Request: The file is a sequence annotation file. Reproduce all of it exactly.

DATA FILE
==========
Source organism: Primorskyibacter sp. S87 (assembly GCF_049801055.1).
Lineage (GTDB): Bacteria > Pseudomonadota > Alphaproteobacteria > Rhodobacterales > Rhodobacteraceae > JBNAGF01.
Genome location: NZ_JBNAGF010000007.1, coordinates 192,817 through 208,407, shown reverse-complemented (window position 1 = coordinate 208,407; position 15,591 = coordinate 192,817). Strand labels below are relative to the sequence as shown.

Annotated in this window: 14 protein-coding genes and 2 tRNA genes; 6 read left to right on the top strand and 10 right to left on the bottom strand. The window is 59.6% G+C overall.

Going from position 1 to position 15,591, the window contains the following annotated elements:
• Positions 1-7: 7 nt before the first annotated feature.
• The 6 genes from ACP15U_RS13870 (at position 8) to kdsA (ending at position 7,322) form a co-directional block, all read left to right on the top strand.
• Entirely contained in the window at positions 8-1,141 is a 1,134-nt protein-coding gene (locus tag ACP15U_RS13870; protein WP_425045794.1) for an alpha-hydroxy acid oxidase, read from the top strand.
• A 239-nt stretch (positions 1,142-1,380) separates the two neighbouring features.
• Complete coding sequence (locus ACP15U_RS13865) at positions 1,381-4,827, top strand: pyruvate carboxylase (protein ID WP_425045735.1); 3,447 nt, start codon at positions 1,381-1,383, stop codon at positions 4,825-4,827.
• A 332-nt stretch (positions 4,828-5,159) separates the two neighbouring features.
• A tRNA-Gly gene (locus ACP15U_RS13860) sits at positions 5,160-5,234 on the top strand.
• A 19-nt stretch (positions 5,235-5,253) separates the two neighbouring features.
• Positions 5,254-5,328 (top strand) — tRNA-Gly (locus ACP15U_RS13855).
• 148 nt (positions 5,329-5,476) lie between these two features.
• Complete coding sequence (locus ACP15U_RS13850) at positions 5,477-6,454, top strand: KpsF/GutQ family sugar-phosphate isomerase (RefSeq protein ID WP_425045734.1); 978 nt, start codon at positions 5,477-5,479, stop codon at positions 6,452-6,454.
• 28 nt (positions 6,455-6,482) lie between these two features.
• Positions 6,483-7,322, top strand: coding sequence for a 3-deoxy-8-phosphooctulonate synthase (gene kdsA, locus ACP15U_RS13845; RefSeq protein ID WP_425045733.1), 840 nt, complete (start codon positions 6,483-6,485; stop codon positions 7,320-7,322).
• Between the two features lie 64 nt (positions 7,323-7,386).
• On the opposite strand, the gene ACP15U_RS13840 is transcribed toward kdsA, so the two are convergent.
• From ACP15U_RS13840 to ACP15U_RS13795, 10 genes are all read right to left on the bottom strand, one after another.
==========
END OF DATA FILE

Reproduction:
Source organism: Primorskyibacter sp. S87 (assembly GCF_049801055.1).
Lineage (GTDB): Bacteria > Pseudomonadota > Alphaproteobacteria > Rhodobacterales > Rhodobacteraceae > JBNAGF01.
Genome location: NZ_JBNAGF010000007.1, coordinates 192,817 through 208,407, shown reverse-complemented (window position 1 = coordinate 208,407; position 15,591 = coordinate 192,817). Strand labels below are relative to the sequence as shown.

Annotated in this window: 14 protein-coding genes and 2 tRNA genes; 6 read left to right on the top strand and 10 right to left on the bottom strand. The window is 59.6% G+C overall.

Going from position 1 to position 15,591, the window contains the following annotated elements:
• Positions 1-7: 7 nt before the first annotated feature.
• The 6 genes from ACP15U_RS13870 (at position 8) to kdsA (ending at position 7,322) form a co-directional block, all read left to right on the top strand.
• Entirely contained in the window at positions 8-1,141 is a 1,134-nt protein-coding gene (locus tag ACP15U_RS13870; protein WP_425045794.1) for an alpha-hydroxy acid oxidase, read from the top strand.
• A 239-nt stretch (positions 1,142-1,380) separates the two neighbouring features.
• Complete coding sequence (locus ACP15U_RS13865) at positions 1,381-4,827, top strand: pyruvate carboxylase (protein ID WP_425045735.1); 3,447 nt, start codon at positions 1,381-1,383, stop codon at positions 4,825-4,827.
• A 332-nt stretch (positions 4,828-5,159) separates the two neighbouring features.
• A tRNA-Gly gene (locus ACP15U_RS13860) sits at positions 5,160-5,234 on the top strand.
• A 19-nt stretch (positions 5,235-5,253) separates the two neighbouring features.
• Positions 5,254-5,328 (top strand) — tRNA-Gly (locus ACP15U_RS13855).
• 148 nt (positions 5,329-5,476) lie between these two features.
• Complete coding sequence (locus ACP15U_RS13850) at positions 5,477-6,454, top strand: KpsF/GutQ family sugar-phosphate isomerase (RefSeq protein ID WP_425045734.1); 978 nt, start codon at positions 5,477-5,479, stop codon at positions 6,452-6,454.
• 28 nt (positions 6,455-6,482) lie between these two features.
• Positions 6,483-7,322, top strand: coding sequence for a 3-deoxy-8-phosphooctulonate synthase (gene kdsA, locus ACP15U_RS13845; RefSeq protein ID WP_425045733.1), 840 nt, complete (start codon positions 6,483-6,485; stop codon positions 7,320-7,322).
• Between the two features lie 64 nt (positions 7,323-7,386).
• On the opposite strand, the gene ACP15U_RS13840 is transcribed toward kdsA, so the two are convergent.
• From ACP15U_RS13840 to ACP15U_RS13795, 10 genes are all read right to left on the bottom strand, one after another.